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Friday, March 14, 2014

(MMGM) Rebecca Behrens, author of When Audrey Met Alice {Review, Interview, Giveaway}

I'm so thrilled to have the awesome Rebecca Behrens stopping by the March MG Madness today! Check out my Review of her super fun book, our Interview, and enter to win a copy...

When Audrey Met Alice
by Rebecca Behrens
Sourcebooks Jabberwocky

First daughter Audrey Rhodes re-creates Alice Roosevelt's infamous antics in this fun, smart middle-grade debut

First daughter Audrey Rhodes can't wait for the party she has planned for Friday night. The decorations are all set and the pizza is on its way. But the Secret Service must be out to ruin her life, because they cancel at the last minute-citing security breach and squashing Audrey's chances for making any new friends. What good is being "safe and secure" if you can't have any fun?

Audrey is ready to give up and become a White House hermit, until she discovers Alice Roosevelt's hidden diary. The former first daughter gives Audrey a ton of ideas for having fun...and more problems than she can handle.

Rebecca Behrens’ When Audrey Met Alice is a super cute, super smart, super delightful middle-grade read...yep, it’s super super super! I had SO much fun reading this book and was so sad to see it end.

First Daughter, Audrey Rhodes, did not ask for her mom to be President or to be stuck living in the White House with no privacy, and no fun. With Secret Service tailing her every move and paparazzi ready to reveal her every secret and antic, Audrey isn’t exactly popular at her school, but when she finds the hundred year old hidden diary of former First Daughter, Alice Roosevelt, Audrey finds a kindred spirit. Inspired by Alice’s own clever antics and ways of dealing with being the first First Daughter celebrity, Audrey decides to have her own fun. But her fun comes with trouble and more problems than she might be able to handle.

Rebecca Behrens has expertly crafted a sweet, funny story full of relatable tween woes, hilarious shenanigans, fascinating glimpses into the past, and a whole lot of heart. There’s so much to love about this entertaining story, from the wildly amusing premise to the two spunky, endearingly charming First Daughters.

Told through both the eyes of Audrey, in the present, and Alice, in the past, we get a look at two vastly different time periods, yet two girls who are very similar. Not many kids get to experience being a First Kid, but Audrey’s world feels surprisingly relatable. Her tween drama, longings, frustrations, flirtations with romance, and secrets are all things most young people begrudgingly go through, and Behrens explores these things with so much addicting humor, honesty, and genuineness. Even Alice’s experiences as the First Daughter in the early 1900’s feel timelessly relatable. Behrens vividly and smartly depicts a very modern White House and a turn of the 20th century White House, creating almost two different, yet fascinating settings.

I adored feisty, plucky Audrey! She’s such a genuine, real character and felt like a long lost friend. Audrey has that pitch-perfect middle-grade voice, that’s as endearing as it is amusing and easy to relate to. And Alice? I LOVED Behrens’ version of this famous First Daughter! While Alice’s diary and characterization were fictionalized, Behrens captures the fun, wild-child, vibrant essence that Alice Roosevelt was known for. Alice’s diary entries and antics cracked me up! And I learned some awesome things about this colorful First Daughter too.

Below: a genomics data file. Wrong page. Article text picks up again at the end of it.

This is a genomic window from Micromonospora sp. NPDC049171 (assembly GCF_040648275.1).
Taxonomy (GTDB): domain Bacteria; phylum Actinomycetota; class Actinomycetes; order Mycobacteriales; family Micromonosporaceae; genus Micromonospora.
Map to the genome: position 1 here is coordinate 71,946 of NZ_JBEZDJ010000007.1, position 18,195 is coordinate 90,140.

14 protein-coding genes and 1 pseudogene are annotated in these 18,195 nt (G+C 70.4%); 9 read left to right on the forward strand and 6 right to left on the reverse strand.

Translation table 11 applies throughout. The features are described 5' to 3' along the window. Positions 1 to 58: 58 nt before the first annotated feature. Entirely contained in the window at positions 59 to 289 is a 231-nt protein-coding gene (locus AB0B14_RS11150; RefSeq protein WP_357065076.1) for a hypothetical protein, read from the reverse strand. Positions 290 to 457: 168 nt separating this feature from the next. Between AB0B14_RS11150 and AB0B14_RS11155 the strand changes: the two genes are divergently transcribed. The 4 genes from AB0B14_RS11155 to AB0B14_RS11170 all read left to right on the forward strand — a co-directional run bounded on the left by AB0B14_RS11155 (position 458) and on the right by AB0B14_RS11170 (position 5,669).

My Final Thoughts: There’s so much to love about When Audrey Met Alice: its fun premise, unforgettable heroines, and stellar storytelling. Readers, especially young readers, will love the shenanigans of both Audrey and Alice and appreciate how relatable Audrey’s story is. A definite must read!


What three words best describe When Audrey Met Alice?
History, hijinks, and hilarity

Can you give us your best one sentence pitch to convince readers, especially reluctant readers, to give When Audrey Met Alice a try?
When thirteen-year-old First Daughter Audrey finds Alice Roosevelt’s long-lost diary, reading about Alice’s outrageous antics gives Audrey tons of ideas of having fun—and gets her into more trouble than she can handle.

Grab a copy of When Audrey Met Alice and answer the following:
favorite chapter? I love Chapter 5, right after Audrey has first “met” Alice and she takes a few first steps toward “eating up the world.”

favorite page? Page 183. Two words: unchaperoned joyride!

flip to a random page and give us a 1-2 sentence teaser? Page 74: Audrey’s not looking forward to a State dinner, until she decides to stray from her approved wardrobe choices . . .

What inspired When Audrey Met Alice? How did the story come to be?
When President Obama was elected in 2008, I thought a lot about how the lives of his daughters would change as they headed to Washington. I wondered if being a First Daughter, as exciting as that is, might also be lonely. The idea of a First Daughter struggling with growing up in the White House fishbowl stuck with me. At the same time, I’ve always been very interested Alice Roosevelt’s wild life at the turn of the twentieth century. I wanted to write about a First Daughter, but I couldn’t decide whether I wanted to write about Alice-like one or a contemporary girl. Finally, it hit me: I could combine Alice’s story with that of a contemporary First Daughter, via a long-lost diary.